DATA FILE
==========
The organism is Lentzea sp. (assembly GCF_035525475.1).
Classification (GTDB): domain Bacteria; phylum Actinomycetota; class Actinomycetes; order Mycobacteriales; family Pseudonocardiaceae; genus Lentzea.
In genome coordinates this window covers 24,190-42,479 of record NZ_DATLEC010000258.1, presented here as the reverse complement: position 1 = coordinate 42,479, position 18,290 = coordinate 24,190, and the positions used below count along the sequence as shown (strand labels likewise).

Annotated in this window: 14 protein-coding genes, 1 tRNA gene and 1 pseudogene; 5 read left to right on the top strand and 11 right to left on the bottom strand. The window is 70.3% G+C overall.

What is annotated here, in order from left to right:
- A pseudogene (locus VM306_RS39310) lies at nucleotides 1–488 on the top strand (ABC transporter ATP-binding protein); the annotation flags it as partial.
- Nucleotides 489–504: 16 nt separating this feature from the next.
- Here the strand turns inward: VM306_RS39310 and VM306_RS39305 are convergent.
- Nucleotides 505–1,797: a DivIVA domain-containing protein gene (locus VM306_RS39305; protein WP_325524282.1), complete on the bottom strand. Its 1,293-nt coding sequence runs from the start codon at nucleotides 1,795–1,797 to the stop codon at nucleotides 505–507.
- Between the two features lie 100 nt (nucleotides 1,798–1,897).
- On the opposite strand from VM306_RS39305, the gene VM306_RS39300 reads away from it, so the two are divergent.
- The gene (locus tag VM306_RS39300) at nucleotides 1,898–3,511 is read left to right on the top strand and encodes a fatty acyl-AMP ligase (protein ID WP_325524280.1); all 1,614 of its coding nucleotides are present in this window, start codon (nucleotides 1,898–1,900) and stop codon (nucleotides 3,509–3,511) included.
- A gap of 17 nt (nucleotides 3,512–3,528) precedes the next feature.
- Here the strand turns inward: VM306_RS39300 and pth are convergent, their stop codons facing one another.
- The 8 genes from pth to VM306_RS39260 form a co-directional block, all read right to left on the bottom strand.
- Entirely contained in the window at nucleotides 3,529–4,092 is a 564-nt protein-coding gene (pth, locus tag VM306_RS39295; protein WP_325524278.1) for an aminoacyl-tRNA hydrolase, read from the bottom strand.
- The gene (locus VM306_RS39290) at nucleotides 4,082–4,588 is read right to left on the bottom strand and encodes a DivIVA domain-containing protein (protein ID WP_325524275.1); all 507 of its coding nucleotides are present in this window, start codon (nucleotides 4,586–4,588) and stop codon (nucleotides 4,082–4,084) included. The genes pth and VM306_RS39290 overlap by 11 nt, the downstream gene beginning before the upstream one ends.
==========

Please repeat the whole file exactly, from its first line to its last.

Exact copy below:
The organism is Lentzea sp. (assembly GCF_035525475.1).
Classification (GTDB): domain Bacteria; phylum Actinomycetota; class Actinomycetes; order Mycobacteriales; family Pseudonocardiaceae; genus Lentzea.
In genome coordinates this window covers 24,190-42,479 of record NZ_DATLEC010000258.1, presented here as the reverse complement: position 1 = coordinate 42,479, position 18,290 = coordinate 24,190, and the positions used below count along the sequence as shown (strand labels likewise).

Annotated in this window: 14 protein-coding genes, 1 tRNA gene and 1 pseudogene; 5 read left to right on the top strand and 11 right to left on the bottom strand. The window is 70.3% G+C overall.

What is annotated here, in order from left to right:
- A pseudogene (locus VM306_RS39310) lies at nucleotides 1–488 on the top strand (ABC transporter ATP-binding protein); the annotation flags it as partial.
- Nucleotides 489–504: 16 nt separating this feature from the next.
- Here the strand turns inward: VM306_RS39310 and VM306_RS39305 are convergent.
- Nucleotides 505–1,797: a DivIVA domain-containing protein gene (locus VM306_RS39305; protein WP_325524282.1), complete on the bottom strand. Its 1,293-nt coding sequence runs from the start codon at nucleotides 1,795–1,797 to the stop codon at nucleotides 505–507.
- Between the two features lie 100 nt (nucleotides 1,798–1,897).
- On the opposite strand from VM306_RS39305, the gene VM306_RS39300 reads away from it, so the two are divergent.
- The gene (locus tag VM306_RS39300) at nucleotides 1,898–3,511 is read left to right on the top strand and encodes a fatty acyl-AMP ligase (protein ID WP_325524280.1); all 1,614 of its coding nucleotides are present in this window, start codon (nucleotides 1,898–1,900) and stop codon (nucleotides 3,509–3,511) included.
- A gap of 17 nt (nucleotides 3,512–3,528) precedes the next feature.
- Here the strand turns inward: VM306_RS39300 and pth are convergent, their stop codons facing one another.
- The 8 genes from pth to VM306_RS39260 form a co-directional block, all read right to left on the bottom strand.
- Entirely contained in the window at nucleotides 3,529–4,092 is a 564-nt protein-coding gene (pth, locus tag VM306_RS39295; protein WP_325524278.1) for an aminoacyl-tRNA hydrolase, read from the bottom strand.
- The gene (locus VM306_RS39290) at nucleotides 4,082–4,588 is read right to left on the bottom strand and encodes a DivIVA domain-containing protein (protein ID WP_325524275.1); all 507 of its coding nucleotides are present in this window, start codon (nucleotides 4,586–4,588) and stop codon (nucleotides 4,082–4,084) included. The genes pth and VM306_RS39290 overlap by 11 nt, the downstream gene beginning before the upstream one ends.